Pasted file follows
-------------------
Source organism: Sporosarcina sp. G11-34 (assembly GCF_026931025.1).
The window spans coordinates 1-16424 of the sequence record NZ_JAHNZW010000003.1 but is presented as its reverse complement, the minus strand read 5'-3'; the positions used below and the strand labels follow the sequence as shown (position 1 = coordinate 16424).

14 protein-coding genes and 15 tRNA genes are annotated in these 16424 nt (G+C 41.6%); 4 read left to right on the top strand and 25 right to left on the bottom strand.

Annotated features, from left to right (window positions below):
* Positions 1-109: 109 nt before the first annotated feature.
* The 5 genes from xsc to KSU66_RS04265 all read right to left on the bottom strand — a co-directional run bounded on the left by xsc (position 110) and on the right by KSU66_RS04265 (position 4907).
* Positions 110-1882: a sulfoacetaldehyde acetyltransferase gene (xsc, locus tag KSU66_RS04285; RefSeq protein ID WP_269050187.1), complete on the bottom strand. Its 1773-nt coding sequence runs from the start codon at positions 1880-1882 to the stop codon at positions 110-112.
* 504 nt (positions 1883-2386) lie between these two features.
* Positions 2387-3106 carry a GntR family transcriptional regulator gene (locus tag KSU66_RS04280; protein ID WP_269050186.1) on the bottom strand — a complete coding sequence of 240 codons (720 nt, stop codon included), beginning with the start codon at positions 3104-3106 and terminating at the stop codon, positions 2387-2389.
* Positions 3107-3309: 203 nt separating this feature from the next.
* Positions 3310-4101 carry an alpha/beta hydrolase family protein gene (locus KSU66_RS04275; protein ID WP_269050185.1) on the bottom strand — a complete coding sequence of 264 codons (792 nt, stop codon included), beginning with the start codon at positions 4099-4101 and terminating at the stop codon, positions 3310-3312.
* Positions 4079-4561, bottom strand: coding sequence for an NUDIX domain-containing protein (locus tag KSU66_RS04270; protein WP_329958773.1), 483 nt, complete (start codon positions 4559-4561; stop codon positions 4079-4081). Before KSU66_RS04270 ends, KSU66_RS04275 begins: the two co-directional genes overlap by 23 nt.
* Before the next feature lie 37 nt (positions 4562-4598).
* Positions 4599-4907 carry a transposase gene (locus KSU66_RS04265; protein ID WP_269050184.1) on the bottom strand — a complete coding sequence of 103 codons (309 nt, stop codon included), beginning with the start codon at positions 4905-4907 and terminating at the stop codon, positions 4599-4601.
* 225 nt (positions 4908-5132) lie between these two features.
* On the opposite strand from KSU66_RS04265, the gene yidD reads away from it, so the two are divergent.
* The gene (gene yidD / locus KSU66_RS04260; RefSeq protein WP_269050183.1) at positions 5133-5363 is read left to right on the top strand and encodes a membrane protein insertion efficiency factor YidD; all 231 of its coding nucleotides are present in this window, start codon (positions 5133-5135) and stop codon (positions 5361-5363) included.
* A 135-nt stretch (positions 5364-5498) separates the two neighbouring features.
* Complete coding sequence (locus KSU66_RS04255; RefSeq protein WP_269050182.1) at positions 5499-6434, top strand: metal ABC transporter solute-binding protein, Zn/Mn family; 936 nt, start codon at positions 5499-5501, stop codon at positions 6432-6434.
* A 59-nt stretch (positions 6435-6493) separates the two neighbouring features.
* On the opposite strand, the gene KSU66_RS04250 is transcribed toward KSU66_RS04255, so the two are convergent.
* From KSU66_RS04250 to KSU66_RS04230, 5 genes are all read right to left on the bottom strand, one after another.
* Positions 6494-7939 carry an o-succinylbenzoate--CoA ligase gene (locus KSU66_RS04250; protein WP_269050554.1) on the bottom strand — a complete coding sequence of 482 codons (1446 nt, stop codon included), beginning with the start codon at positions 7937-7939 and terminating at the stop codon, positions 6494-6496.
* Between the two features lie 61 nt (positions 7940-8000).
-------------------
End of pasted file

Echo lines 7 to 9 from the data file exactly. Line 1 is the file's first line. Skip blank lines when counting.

* Positions 110-1882: a sulfoacetaldehyde acetyltransferase gene (xsc, locus tag KSU66_RS04285; RefSeq protein ID WP_269050187.1), complete on the bottom strand. Its 1773-nt coding sequence runs from the start codon at positions 1880-1882 to the stop codon at positions 110-112.
* 504 nt (positions 1883-2386) lie between these two features.
* Positions 2387-3106 carry a GntR family transcriptional regulator gene (locus tag KSU66_RS04280; protein ID WP_269050186.1) on the bottom strand — a complete coding sequence of 240 codons (720 nt, stop codon included), beginning with the start codon at positions 3104-3106 and terminating at the stop codon, positions 2387-2389.